The Loss of R5794

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Information received from Gil Geerings who is studying the loss of Manchester R5794

A year ago an old man contacted me because he witnessed the crash/landing of this plane. 
His father helped the two survivors and tried to hide them from the Germans, but the airmen declined. They knew the Germans won't let them get away that easily and wouldn't risk the lives of the locals.

Meanwhile a young man entered the plane while it was burning and grabbed some items out of it. He saw some dead aircrew and heard a man moaning. He tried to help him but he was burned alive, he couldn't get out in time. So he obtained a compass and some parachute equipment.

Sadly ten years ago his house burned down and he lost most of these items. He still had one parachute hook. He wanted me to search for relatives and give them that parachute hook; it's a small item but with so much emotional value….

You can understand why they chose that place. It was a wide open area. Sadly it was close to the border where a lot of Germans where.

49Sqn Researcher note:
R5794 was shot down by Fw Heinz Pahler of 2./NJG1 at 02.08hrs, his third Abschuss. This ties in with the RT SOS transmission at 02.18, claiming the starboard engine was u/s.

Further details received from Gil Geerings

On Monday 1 June, 1942, 956 planes left on a bombing mission to Essen. 31 planes would not return from this mission. 8 planes crashed on Belgium soil. One of them was Manchaster R5794, 1 of 8 Manchesters from 49 Squadron. 

Manchester R5794 was used by the Conversion Training Section which had just been formed. The aircraft had completed 137 hours prior to his last flight. The crew was posted on 26th April 1942 to the squadron except for Sergeant Nolan, who already was posted to the squadron on 1st November 1941 and who by that time had flown 15 operations on Hampdens.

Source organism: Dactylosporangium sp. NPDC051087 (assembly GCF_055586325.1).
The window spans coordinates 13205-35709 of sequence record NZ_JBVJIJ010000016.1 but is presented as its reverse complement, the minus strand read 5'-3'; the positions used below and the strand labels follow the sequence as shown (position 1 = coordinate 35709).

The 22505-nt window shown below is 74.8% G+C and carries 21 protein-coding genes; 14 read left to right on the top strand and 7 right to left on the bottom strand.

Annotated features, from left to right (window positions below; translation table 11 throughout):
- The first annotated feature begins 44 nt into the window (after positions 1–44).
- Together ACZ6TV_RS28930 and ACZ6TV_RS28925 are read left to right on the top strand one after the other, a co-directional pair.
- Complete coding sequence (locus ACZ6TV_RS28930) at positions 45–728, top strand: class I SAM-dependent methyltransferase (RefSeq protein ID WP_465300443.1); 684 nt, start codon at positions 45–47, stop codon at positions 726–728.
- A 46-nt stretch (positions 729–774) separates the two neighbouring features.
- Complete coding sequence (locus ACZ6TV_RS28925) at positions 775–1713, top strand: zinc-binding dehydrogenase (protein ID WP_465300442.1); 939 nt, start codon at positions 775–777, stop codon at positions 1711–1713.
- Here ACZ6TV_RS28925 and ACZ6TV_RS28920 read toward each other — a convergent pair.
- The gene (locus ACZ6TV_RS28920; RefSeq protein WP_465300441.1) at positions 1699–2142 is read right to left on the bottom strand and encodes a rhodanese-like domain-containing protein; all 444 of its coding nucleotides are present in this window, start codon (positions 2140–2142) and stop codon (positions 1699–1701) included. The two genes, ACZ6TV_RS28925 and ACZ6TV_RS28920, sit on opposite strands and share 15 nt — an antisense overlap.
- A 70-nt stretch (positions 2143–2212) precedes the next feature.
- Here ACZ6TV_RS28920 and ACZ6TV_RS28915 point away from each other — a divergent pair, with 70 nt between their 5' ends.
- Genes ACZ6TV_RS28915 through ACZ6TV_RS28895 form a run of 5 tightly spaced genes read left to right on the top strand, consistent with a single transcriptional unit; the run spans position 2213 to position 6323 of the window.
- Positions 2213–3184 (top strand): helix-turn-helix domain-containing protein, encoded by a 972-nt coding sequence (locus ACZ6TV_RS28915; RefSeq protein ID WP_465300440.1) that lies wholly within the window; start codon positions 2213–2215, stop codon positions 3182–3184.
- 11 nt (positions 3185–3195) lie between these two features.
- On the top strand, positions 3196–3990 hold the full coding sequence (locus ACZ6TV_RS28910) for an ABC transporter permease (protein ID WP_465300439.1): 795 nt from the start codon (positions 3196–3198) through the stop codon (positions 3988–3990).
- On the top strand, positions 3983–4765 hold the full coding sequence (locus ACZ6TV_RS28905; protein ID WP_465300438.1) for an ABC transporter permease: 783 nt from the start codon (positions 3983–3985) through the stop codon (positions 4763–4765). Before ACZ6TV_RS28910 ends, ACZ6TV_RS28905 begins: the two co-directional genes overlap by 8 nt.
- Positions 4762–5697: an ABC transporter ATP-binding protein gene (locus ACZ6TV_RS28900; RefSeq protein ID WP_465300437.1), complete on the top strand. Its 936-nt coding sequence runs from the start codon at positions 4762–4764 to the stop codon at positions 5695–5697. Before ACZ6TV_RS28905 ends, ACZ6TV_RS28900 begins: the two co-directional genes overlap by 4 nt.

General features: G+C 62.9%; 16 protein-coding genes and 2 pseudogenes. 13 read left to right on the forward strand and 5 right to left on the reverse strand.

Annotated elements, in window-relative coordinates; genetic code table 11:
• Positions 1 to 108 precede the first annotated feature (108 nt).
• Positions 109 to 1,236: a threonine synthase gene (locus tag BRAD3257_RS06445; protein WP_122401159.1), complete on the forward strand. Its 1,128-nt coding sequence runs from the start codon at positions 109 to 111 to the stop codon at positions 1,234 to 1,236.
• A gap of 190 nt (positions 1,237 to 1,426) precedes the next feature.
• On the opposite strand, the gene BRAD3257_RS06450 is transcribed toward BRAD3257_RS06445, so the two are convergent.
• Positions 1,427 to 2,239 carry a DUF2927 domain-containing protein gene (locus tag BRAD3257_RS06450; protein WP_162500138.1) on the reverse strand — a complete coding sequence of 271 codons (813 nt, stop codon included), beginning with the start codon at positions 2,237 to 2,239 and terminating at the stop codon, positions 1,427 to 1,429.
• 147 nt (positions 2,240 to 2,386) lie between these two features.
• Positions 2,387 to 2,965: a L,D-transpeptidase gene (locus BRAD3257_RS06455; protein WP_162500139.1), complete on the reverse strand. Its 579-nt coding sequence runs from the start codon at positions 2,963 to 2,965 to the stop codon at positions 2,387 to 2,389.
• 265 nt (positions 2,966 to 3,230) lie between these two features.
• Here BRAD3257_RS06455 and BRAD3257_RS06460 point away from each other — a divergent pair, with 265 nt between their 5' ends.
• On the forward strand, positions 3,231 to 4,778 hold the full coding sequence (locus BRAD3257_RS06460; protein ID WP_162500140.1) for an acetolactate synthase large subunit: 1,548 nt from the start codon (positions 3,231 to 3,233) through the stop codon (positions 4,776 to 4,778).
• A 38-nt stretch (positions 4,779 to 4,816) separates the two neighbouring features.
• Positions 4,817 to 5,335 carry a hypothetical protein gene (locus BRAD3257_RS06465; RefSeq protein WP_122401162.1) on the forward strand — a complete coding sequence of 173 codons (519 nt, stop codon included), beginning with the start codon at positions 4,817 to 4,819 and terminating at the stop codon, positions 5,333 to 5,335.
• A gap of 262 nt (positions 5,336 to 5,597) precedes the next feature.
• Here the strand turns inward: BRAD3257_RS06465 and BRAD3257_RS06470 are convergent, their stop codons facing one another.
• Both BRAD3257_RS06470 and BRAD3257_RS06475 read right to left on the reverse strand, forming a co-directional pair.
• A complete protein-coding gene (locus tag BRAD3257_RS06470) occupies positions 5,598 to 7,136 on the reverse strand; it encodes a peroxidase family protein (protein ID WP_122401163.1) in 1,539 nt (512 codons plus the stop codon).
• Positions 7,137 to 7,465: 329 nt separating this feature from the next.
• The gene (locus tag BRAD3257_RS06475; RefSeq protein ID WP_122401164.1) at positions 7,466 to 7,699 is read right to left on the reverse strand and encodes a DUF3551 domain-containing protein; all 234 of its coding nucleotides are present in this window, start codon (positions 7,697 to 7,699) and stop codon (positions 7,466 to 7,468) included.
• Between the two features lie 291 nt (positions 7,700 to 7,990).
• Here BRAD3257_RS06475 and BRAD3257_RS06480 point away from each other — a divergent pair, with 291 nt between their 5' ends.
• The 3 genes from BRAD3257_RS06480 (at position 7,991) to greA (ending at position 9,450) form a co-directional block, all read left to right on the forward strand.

The bombing of Essen proved to be very scattered. Mainly due to the ground haze and layers of low cloud crews had difficulty in finding the target. At 0219 hours, a transmission was received at Scampton. It was an SOS distress signal from the returning Manchaster R5794. Wireless operator Shannon had sent a message that they were under attack by a night fighter. The starboard engine was hit. It had caught fire and was no longer serviceable. A fix was given and nothing further was received. 

The plane came trough the clouds and followed the channel Dessel - Turnhout. They quickly saw a wide open space suitable for there crash landing. They flew right towards the farm of family Smets located in the Polderstraat in Arendonk Belgium. The plane hit the tops of some oak trees, plunged into the field and slide towards the farm. The nose of the plane came to a stop at the water reservoir which was standing behind the farmhouse. The fuselage was laying against the back of the house and its right wing lay on top of the roof. Some of the smaller buildings were damaged but it was a wonder that the house wasn't touched by the Manchester. 
Four crew members died on impact. Sgt Nolan and Sgt Shannon survived and got out of the plane. One crew member also survived the hard landing but was trapped between a barn and the fuselage. He burned alive.

The daughter of the family Smets remembers, "We were of course all awake and we were getting downstairs to get out, but someone knocked on the front door even before we reached it. It was two airman who were standing there in front of us. One was wounded, blood was on his face, and he was leaning on his friend's shoulder. The wounded man was laid down on the straw and I had the opportunity to dress his wounds. We washed the blood off his face, which was covered with cuts and bruises. He came from Australia, so he told us." 

The plane was on fire and ammunition was exploding. From everywhere people came to see the aircraft including some Germans who were stationed nearby. Arendonk is close to an important channel and near the border with The Netherlands so many Germans saw the plane in trouble. 

Some local people initially tried to hide them from the oncoming Germans, but finally the airmen declined. They knew the Germans wouldn't let them get away that easily and would not risk their lives and those of the local people.

Sergeant Nolan was brought away as prisoner of war, and Sergeant Shannon was put on a stretcher. He offered the Germans a cigarette but none of them responded. A doctor "Jan Op De Beeck" came to see Shannon and applied first aid. Shannon was then taken away. Mr. Smets, the farmer, was ordered by the Germans to take away the five airmen who had died with his horse and cart. He also had to pick up a dead Polish airmen from Wellington R1615 of No 301 sqn, which had crashed a night earlier in the neighbourhood. They were all buried on the 4th June at the military cemetery at Voorheide next to the French soldiers who had been killed in 1940. The British men were reburied at Heverlee War Cemetery after the war and the Polish men where brought to Lommel. 

After the war, the farm was rebuild and the site has changed a lot since then. Nothing reminds of what once happened there, but up until five years ago was there still some oil floating in the brook which runs along side of the field.

Sources used:

"Lancaster verliezen in België" by Govaerts Wim

Mr. Hendrickx, eyewitness